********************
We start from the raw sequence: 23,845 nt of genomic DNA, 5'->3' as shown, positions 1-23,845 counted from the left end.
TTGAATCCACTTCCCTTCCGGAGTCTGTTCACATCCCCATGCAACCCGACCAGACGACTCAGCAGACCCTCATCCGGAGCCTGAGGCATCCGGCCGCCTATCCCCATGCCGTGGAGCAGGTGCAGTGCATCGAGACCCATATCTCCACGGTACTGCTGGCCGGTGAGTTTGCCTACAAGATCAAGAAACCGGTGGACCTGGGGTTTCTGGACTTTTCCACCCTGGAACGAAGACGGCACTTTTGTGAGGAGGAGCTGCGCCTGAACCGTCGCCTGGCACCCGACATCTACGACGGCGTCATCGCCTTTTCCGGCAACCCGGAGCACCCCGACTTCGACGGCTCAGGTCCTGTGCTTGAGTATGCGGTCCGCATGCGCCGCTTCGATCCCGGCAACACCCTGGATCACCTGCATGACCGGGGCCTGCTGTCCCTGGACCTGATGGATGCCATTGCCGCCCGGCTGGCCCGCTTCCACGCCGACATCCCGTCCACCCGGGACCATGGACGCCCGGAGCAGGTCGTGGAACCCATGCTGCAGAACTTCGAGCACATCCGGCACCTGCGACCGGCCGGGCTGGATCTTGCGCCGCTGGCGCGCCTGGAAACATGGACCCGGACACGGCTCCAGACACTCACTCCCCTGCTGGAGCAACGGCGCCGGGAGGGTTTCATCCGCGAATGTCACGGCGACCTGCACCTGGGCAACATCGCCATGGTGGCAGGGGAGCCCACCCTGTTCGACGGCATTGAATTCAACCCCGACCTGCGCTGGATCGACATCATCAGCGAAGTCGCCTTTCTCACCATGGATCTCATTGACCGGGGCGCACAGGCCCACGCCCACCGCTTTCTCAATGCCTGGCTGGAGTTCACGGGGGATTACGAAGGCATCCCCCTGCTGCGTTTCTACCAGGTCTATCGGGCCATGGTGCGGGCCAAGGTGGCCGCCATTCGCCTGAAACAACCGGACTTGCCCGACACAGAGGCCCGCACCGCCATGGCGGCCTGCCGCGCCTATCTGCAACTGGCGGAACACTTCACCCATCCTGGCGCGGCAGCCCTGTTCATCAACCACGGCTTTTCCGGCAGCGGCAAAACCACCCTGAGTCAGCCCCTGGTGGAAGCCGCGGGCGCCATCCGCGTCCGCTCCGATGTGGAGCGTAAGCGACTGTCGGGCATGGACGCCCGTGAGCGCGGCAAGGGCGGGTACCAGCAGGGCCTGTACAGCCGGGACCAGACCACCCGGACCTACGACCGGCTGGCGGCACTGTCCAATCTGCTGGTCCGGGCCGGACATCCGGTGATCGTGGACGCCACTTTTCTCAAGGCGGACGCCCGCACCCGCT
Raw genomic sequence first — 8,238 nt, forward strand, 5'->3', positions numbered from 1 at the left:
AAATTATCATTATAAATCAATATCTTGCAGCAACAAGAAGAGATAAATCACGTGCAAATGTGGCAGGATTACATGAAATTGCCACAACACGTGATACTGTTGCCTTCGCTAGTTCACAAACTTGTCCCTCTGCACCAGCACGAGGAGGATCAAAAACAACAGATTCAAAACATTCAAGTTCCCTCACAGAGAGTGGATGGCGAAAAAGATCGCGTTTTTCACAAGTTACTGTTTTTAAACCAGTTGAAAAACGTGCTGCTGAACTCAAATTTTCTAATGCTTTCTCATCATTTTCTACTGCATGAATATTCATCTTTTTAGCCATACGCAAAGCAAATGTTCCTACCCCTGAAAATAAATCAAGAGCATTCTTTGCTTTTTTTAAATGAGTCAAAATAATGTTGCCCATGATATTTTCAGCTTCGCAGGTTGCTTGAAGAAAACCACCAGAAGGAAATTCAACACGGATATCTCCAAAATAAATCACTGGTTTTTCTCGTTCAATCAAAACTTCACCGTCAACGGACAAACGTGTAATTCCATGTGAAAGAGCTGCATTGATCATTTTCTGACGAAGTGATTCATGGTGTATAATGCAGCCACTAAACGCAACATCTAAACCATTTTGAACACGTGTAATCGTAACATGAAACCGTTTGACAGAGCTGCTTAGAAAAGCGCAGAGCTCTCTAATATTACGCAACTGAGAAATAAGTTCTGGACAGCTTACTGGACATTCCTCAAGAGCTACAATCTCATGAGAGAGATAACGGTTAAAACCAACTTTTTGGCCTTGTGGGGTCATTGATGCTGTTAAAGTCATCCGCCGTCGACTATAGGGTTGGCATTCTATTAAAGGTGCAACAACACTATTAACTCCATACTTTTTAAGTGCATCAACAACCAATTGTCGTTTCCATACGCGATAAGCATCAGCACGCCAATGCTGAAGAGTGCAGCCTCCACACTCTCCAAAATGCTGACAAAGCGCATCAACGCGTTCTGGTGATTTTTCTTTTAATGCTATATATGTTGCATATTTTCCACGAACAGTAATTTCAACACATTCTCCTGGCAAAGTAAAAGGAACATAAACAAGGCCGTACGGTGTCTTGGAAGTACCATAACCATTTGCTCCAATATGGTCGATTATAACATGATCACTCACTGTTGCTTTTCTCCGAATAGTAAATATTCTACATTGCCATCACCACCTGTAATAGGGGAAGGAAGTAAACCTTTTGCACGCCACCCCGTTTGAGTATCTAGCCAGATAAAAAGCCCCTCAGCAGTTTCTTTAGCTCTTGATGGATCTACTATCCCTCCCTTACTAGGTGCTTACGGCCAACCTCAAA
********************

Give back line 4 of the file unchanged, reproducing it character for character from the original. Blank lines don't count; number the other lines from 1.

AAATTATCATTATAAATCAATATCTTGCAGCAACAAGAAGAGATAAATCACGTGCAAATGTGGCAGGATTACATGAAATTGCCACAACACGTGATACTGTTGCCTTCGCTAGTTCACAAACTTGTCCCTCTGCACCAGCACGAGGAGGATCAAAAACAACAGATTCAAAACATTCAAGTTCCCTCACAGAGAGTGGATGGCGAAAAAGATCGCGTTTTTCACAAGTTACTGTTTTTAAACCAGTTGAAAAACGTGCTGCTGAACTCAAATTTTCTAATGCTTTCTCATCATTTTCTACTGCATGAATATTCATCTTTTTAGCCATACGCAAAGCAAATGTTCCTACCCCTGAAAATAAATCAAGAGCATTCTTTGCTTTTTTTAAATGAGTCAAAATAATGTTGCCCATGATATTTTCAGCTTCGCAGGTTGCTTGAAGAAAACCACCAGAAGGAAATTCAACACGGATATCTCCAAAATAAATCACTGGTTTTTCTCGTTCAATCAAAACTTCACCGTCAACGGACAAACGTGTAATTCCATGTGAAAGAGCTGCATTGATCATTTTCTGACGAAGTGATTCATGGTGTATAATGCAGCCACTAAACGCAACATCTAAACCATTTTGAACACGTGTAATCGTAACATGAAACCGTTTGACAGAGCTGCTTAGAAAAGCGCAGAGCTCTCTAATATTACGCAACTGAGAAATAAGTTCTGGACAGCTTACTGGACATTCCTCAAGAGCTACAATCTCATGAGAGAGATAACGGTTAAAACCAACTTTTTGGCCTTGTGGGGTCATTGATGCTGTTAAAGTCATCCGCCGTCGACTATAGGGTTGGCATTCTATTAAAGGTGCAACAACACTATTAACTCCATACTTTTTAAGTGCATCAACAACCAATTGTCGTTTCCATACGCGATAAGCATCAGCACGCCAATGCTGAAGAGTGCAGCCTCCACACTCTCCAAAATGCTGACAAAGCGCATCAACGCGTTCTGGTGATTTTTCTTTTAATGCTATATATGTTGCATATTTTCCACGAACAGTAATTTCAACACATTCTCCTGGCAAAGTAAAAGGAACATAAACAAGGCCGTACGGTGTCTTGGAAGTACCATAACCATTTGCTCCAATATGGTCGATTATAACATGATCACTCACTGTTGCTTTTCTCCGAATAGTAAATATTCTACATTGCCATCACCACCTGTAATAGGGGAAGGAAGTAAACCTTTTGCACGCCACCCCGTTTGAGTATCTAGCCAGATAAAAAGCCCCTCAGCAGTTTCTTTAGCTCTTGATGGATCTACTATCCCTCCCTTACTAGGTGCTTACGGCCAACCTCAAA